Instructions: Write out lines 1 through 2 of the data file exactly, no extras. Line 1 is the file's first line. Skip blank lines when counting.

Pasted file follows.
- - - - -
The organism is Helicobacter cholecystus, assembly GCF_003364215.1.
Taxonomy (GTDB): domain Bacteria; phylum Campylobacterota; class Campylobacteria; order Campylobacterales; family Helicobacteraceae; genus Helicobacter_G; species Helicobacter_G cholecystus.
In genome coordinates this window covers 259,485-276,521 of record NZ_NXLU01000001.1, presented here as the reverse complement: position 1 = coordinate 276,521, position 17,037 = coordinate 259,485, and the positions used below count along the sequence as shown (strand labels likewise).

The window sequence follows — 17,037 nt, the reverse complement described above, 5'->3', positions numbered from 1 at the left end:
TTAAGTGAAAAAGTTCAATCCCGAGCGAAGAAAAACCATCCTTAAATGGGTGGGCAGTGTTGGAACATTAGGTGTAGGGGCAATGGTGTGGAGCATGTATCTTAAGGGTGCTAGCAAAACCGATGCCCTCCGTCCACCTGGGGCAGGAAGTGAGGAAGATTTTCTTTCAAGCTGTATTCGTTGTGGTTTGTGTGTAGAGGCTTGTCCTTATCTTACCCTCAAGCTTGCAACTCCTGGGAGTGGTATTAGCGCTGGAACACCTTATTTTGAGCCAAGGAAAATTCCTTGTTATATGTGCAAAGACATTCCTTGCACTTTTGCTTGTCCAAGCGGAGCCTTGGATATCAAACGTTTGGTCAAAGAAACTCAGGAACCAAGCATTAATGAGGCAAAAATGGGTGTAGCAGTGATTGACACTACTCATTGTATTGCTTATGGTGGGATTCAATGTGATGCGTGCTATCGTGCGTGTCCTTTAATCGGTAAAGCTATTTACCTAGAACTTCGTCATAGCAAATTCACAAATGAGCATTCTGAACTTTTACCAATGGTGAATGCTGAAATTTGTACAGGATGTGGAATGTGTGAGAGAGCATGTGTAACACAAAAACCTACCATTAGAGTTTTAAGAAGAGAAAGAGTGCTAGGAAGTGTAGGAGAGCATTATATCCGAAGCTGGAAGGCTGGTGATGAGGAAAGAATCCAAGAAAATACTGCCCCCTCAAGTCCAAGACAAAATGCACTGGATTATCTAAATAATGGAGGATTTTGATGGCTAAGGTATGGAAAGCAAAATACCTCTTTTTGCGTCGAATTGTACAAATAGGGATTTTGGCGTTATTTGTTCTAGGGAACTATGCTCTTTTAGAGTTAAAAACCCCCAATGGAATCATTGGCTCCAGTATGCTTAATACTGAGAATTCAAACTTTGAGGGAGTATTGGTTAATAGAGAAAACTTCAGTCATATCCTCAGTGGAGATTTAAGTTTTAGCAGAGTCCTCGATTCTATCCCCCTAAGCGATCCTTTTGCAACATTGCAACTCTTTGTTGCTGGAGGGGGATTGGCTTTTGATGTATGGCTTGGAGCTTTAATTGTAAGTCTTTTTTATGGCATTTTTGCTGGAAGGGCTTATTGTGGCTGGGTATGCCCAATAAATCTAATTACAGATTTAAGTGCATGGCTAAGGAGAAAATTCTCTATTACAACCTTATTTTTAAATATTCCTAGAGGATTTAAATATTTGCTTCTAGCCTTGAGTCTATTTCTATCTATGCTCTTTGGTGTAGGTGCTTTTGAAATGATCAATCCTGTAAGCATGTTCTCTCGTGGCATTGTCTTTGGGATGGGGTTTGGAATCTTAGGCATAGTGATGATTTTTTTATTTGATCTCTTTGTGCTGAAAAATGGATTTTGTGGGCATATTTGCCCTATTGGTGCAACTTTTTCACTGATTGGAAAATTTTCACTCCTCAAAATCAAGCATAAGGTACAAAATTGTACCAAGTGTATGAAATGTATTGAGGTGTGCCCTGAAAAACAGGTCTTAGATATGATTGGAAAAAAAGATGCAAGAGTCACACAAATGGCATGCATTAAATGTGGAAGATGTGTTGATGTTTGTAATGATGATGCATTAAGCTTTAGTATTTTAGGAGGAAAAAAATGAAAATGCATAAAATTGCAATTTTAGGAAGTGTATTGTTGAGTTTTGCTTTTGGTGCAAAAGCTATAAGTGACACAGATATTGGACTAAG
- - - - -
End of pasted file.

The organism is Helicobacter cholecystus, assembly GCF_003364215.1.
Taxonomy (GTDB): domain Bacteria; phylum Campylobacterota; class Campylobacteria; order Campylobacterales; family Helicobacteraceae; genus Helicobacter_G; species Helicobacter_G cholecystus.